Ten Lambda Chis, Including Two Biological Brothers, Have Won Arkansas State University’s Most Prestigious Award

Photos courtesy of Robert Morris
Earl Morris, left, won the R.E. Lee Wilson Award from Arkansas State University in 2015. Robert Morris, his fraternity and biological brother, won it this year. It is the university’s highest honor for a graduating senior.

The R.E. Lee Wilson Award is Arkansas State University’s highest honor for a graduating senior. This year, Robert Morris, a brother of the Iota-Theta chapter, snagged that top honor.

But he is not the first brother to win the award. In fact, he is not even the first in his family to win it. Nine other Lambda Chis have won the award since its inception more than eight decades ago, including Robert’s biological brother, Earl Morris, who won it in 2015.

The Wilson Award is named in honor of a Mississippi County planter and businessman who served on ASU’s Board of Trustees in the early 1900s. Winners are selected based on their level of character, determination, leadership, service, participation and academic achievement, which would explain why so many Lambda Chis have earned it. It comes with a $1,500 scholarship for post-graduate study.

“It means a lot,” Robert said. “I started out in our chapter as the High Theta, so I always love serving. Getting recognized for something I didn’t expect to be recognized for … it’s very humbling.”

He completed a two-year term as Theta. During his tenure, he organized a color run and a barbecue for veterans with disabilities; and he helped collect more than 100,000 pounds of food for the local food bank as part of Lambda Chi Alpha’s national philanthropy, Feeding America.

Joining Lambda Chi and serving as High Theta led Robert down a path toward service. He is graduating with a Bachelor’s degree in strategic communication with plans to pursue a Master’s degree in public service at the University of Arkansas Clinton School. He hopes to work in communications and marketing for a nonprofit organization after graduate school.

“I’m keeping my options open. All I know is I want to help people,” Robert said. “It’s really my experience as Theta that pushed me to realize I thrive when serving others. Lambda Chi is how I found my passion for the rest of my life. Having so many brothers be willing to go all in to help people they don’t even know … it’s the reason I’m pursuing a career as a public servant.”

Robert Morris, left, poses with a check to St. Jude Children’s Research Hospital.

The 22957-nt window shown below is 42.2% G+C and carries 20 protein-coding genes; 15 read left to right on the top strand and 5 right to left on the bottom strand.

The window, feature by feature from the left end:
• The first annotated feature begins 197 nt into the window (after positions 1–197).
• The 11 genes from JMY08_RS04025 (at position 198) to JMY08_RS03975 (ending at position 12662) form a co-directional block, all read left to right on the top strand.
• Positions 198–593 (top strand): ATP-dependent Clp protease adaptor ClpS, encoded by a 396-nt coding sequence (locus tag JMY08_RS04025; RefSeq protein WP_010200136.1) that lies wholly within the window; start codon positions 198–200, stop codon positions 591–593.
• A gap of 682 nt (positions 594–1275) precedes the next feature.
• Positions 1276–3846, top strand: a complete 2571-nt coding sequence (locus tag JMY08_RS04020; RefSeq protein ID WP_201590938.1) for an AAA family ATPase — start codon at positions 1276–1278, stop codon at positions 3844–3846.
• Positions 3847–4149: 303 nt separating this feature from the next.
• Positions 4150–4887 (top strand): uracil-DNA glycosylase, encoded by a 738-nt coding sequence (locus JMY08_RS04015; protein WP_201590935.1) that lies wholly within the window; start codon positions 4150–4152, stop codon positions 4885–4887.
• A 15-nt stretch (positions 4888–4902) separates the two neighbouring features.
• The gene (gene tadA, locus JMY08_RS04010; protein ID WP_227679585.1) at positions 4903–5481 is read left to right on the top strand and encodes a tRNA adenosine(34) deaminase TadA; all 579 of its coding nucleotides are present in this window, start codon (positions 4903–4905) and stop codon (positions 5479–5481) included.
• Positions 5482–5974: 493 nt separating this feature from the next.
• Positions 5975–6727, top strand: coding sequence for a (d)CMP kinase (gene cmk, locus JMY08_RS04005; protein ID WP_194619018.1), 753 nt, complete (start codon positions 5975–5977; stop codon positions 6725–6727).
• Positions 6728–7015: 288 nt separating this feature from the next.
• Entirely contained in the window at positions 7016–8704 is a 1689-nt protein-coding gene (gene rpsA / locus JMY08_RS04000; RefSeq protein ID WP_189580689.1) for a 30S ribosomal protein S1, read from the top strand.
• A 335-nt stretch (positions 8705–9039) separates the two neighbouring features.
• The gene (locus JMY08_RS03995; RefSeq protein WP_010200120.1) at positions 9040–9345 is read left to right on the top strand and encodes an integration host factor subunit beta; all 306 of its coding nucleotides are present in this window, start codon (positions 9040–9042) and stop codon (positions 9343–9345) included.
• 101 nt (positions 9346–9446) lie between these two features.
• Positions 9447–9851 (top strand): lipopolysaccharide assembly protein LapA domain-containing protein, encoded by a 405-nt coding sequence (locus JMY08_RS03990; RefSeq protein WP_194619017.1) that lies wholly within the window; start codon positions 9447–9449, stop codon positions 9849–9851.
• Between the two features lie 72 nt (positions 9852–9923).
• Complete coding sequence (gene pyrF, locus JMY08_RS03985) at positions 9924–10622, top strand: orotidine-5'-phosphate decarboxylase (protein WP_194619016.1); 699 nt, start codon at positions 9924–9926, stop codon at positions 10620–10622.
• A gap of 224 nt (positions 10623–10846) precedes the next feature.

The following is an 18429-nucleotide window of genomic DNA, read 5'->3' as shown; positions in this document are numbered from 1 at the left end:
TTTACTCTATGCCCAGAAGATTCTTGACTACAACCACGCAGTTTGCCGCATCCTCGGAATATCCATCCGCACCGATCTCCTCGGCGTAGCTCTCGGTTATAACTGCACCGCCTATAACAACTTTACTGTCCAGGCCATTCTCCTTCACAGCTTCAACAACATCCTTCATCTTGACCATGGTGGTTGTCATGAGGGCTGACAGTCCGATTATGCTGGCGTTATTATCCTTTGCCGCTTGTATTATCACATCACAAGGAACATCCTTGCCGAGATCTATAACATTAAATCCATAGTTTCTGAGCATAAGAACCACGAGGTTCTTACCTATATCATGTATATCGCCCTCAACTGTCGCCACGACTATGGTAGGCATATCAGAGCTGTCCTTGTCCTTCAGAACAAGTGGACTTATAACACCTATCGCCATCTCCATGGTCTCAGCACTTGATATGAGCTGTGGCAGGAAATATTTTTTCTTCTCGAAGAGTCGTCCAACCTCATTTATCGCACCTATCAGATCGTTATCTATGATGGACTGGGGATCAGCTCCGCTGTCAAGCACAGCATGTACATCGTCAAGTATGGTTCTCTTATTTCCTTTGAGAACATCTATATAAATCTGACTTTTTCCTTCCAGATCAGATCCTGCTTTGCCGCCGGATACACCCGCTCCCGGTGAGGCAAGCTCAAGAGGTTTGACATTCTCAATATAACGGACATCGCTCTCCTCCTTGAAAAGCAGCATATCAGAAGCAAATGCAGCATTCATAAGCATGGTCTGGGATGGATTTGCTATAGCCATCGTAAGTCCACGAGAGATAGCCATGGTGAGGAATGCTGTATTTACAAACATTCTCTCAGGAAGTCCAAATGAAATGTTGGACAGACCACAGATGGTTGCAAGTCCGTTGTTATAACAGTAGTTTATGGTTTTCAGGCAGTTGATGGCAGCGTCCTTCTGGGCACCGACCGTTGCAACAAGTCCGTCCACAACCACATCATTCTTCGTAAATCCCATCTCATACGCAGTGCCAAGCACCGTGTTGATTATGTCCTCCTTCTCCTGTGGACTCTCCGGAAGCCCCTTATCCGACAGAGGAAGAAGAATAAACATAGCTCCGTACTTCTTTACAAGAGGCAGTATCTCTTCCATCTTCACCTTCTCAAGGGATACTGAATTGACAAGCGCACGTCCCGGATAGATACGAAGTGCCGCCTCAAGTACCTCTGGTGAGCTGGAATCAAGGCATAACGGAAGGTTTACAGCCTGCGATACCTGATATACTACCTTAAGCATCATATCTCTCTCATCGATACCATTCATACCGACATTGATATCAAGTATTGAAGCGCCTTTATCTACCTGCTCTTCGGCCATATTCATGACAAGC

In addition to his service in Lambda Chi, Robert was heavily involved in numerous charitable causes, including serving on the executive board of the university’s fundraiser for St. Jude Children’s Research Hospital. He helped raised more than $105,000 this year. He was also active in the Honors College, the Student Activities Board, the Student Government Association and new student orientation. He completed internships at the Downtown Jonesboro Association and United Way of Northeast Arkansas.

As he moves on, remaining close with his brothers is extremely important to him.

“This brotherhood has been second to none. Literally each and every day … they have been there for me every single step of the way. It’s because of them that I am inspired to do good in this world. I truly would not be where I am today without them. Being a member of Lambda Chi Alpha over the past four years has shown me how to be a man in immeasurable ways,” Robert said.

“There is never a day that passes without thinking about this fraternity, the teachings of our ritual and the passion that each of our brothers have for impacting other people for the better,” he continued. “Even past graduation, I will forever have love for this organization and my brothers — both undergraduate and alumni — as each and every one of them inspire me to serve others in ways I never thought possible. I believe in Lambda Chi Alpha and will always have hope for its future.”

Earl shared similar sentiments.

Brothers of Iota-Theta Zeta at Arkansas State University

“Lambda Chi Alpha gave me the passion to serve and chase my dreams while, at the same time, fostering a confidence to lead,” Earl said. “While the world around me continues to change, I have values and a ritual to cling onto. I have brothers (who) I know will continue to have my back and alumni connections with men all around the world. Lambda Chi Alpha taught me the lessons that the classroom was not able to.”

He is so proud of his brother, and his fraternity brothers.

“It means the world to me to get to share this experience with my brother and to share the joy with both my family and my fraternity,” he said. “Our parents instilled three things in us from a young age: respect, a strong work ethic, and an appreciation for the importance of education. I credit my family for developing us into the young men we are today, but I credit the fraternity for instilling the personal courage to serve others and follow our dreams.”

Earl is a graduate student at the University of Arkansas, where he is pursuing a Master of Public Health and a Doctor of Pharmacy degree. He plans to work in academia as a researcher.

The one thing he appreciates most about the fraternity is that all of his brothers respect diversity and encourage it.

“While Robert and I come from the same background, our paths and future careers could not be more different,” Earl said. “One aspect of our brotherhood that encourages me and gives me hope for the future of Lambda Chi Alpha is the fact that Robert and I were believed in and encouraged all the same, regardless of our differences.”

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